LULU GARCIA-NAVARRO, HOST:
And this is The Call-In. Today we're talking about refugees. And we wanted to hear your family stories.
UNIDENTIFIED MAN #1: Hi.
UNIDENTIFIED WOMAN #1: Hi.
UNIDENTIFIED WOMAN #2: Hello. My name is...
HEVAL KELLI: Heval Kelli.
UNIDENTIFIED MAN #2: On this morning's program there was a request...
UNIDENTIFIED MAN #3: In regards to people who came to America as refugees and what challenges they faced.
UNIDENTIFIED MAN #4: I'm a former refugee from Afghanistan. And I moved to the U.S. along with my family.
UNIDENTIFIED WOMAN #3: My family and I came here from Russia when I was a little girl.
UNIDENTIFIED WOMAN #4: My parents both fled the Holocaust.
UNIDENTIFIED MAN #5: I was born in Cambodia during the Khmer Rouge war.
UNIDENTIFIED MAN #6: I was in jail in Iran.
UNIDENTIFIED WOMAN #4: And that's my story.
UNIDENTIFIED MAN #7: OK, bye.
UNIDENTIFIED WOMAN #5: Thank you, bye.
UNIDENTIFIED WOMAN #6: Bye.
GARCIA-NAVARRO: The Supreme Court is expected to review Donald Trump's travel ban executive order this week after it was barred by the lower courts. Among other restrictions, the orders sought to halt U.S.-refugee resettlement for a 120 days. The changing legal status of the ban has caused a major slowdown for the refugee resettlement program. And as NPR's Deb Amos told me, she expects that to continue even if the Supreme Court strikes down the order.
DEBORAH AMOS, BYLINE: In practice, once you slow down that pipeline, it's really hard to start it up again because security checks expire and so do your medical checks. So what we saw last week is less arrivals than even the week before. And there's been something else interesting that happened.
Refugee advocates say who is coming has changed. Before the executive order, it was Congo, number one, then Syria then Iraq. In the last couple of months, Congo is still number one. But now it's refugees from Eritrea, Bhutan and Ukraine. Syria and Iraq has slid way down the list.
GARCIA-NAVARRO: We talked to Matthew Soerens of World Relief. It's an evangelical organization - one of just a handful of groups licensed to help resettle refugees arriving in the U.S. He said that for groups like his, the uncertainty around Trump's executive order has forced some hard decisions. Let's listen.
MATTHEW SOERENS: Part of our funding is a grant from the U.S. State Department. That's on a per-refugee basis. So we've been geared up to resettle our share of the 110,000 refugees that President Obama had committed to resettling this year. And suddenly, that was dropped to the expectation that would be 50,000. And so we had to let go of a number of staff, about 140.
You know, some of the refugee groups that we serve speak languages that are just not easy to hire from. So it's not like we can go back and hire someone else who speaks, you know, Karen Burmese. There's not that many of those people who will be looking for a job if and when the resettlement program sort of resumes at the seal that it had been throughout most of the Bush and the Obama administration.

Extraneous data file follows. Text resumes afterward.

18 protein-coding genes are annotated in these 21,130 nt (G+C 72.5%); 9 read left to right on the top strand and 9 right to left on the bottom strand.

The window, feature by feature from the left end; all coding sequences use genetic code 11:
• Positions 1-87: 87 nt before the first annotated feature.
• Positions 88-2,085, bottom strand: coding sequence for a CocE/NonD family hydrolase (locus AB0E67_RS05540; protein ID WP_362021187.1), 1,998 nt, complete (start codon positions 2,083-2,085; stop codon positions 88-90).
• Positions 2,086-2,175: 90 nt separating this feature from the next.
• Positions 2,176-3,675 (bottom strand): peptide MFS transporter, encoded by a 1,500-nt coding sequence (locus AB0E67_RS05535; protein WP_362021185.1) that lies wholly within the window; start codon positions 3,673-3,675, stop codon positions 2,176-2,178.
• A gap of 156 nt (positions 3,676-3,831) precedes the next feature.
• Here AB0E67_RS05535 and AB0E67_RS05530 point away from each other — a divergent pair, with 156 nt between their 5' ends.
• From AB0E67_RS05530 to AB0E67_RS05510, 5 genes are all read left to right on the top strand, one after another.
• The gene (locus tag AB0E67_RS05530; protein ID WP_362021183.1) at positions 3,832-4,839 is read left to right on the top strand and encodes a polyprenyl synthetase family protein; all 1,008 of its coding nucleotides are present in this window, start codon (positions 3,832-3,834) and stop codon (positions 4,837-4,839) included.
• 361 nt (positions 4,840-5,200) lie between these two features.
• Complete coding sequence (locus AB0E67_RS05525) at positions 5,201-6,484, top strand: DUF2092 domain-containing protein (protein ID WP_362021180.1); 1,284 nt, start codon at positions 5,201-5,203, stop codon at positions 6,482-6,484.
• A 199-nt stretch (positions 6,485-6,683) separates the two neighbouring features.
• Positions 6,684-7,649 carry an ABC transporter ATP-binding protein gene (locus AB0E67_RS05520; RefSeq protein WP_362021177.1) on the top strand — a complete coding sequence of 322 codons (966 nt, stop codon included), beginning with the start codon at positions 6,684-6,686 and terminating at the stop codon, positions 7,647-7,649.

GARCIA-NAVARRO: Deb, will these groups still have the capacity - the resources and staff - to help these refugees thrive here?
AMOS: All the resettlement agencies have the same challenge. They're all funded in the same way. And they've all been shedding staff. Now, it's clear that the administration is moving towards that 50,000 number. The president has complete authority to set that number, and he does it in October. So most people who are working in the refugee field expect that next year, whether the ban is lifted or it is not, that that number will move down to 50,000.
GARCIA-NAVARRO: We asked to speak with someone at the White House about the thinking behind the refugee program suspension. And then we were referred to the Department of Homeland Security. DHS, in turn, referred us back to the White House. Ultimately, we were able to reach Simon Henshaw. He is a career State Department official and the acting assistant secretary who oversees the U.S. refugee program until President Trump names a nominee to fill the role. Here's what he had to tell us.
SIMON HENSHAW: I can't speak for the White House. I can only speak for my office. But as I understand it, there are some concerns making sure that we make sure that all necessary security precautions are taken. We take security very, very seriously in this program. We're always reviewing it and revamping it. And we want to make sure that we keep America safe.
GARCIA-NAVARRO: You want to make sure that America stays safe. You've, obviously, been involved in this program for some time. Were you not keeping America safe before?
HENSHAW: Yeah. I think we were. But I - we've always revamped and improved security parts of this program as years have gone by. It's ever evolving. I think we can always do better. We can always look for new ways to run additional checks and make sure that we keep the program properly vetted.
GARCIA-NAVARRO: Deb Amos, he's suggesting that lowering the number of refugees coming into the United States is because it's a safety concern. But the U.S. has had no incidents of terror attacks committed by refugees under our current systems of vetting. Is that right?
AMOS: You know, the Cato Institute - it's a libertarian think tank in Washington that actually usually box many of the Trump administration policies - did an exhaustive look at the link between refugees and terrorism. And they call it the phantom menace. Over four decades of the 3.5 million refugees admitted to the U.S., only 20 have faced terrorism charges. Three Americans have been killed by Cuban refugees in the 1970s.
GARCIA-NAVARRO: That might be the case in the United States. But what about Europe?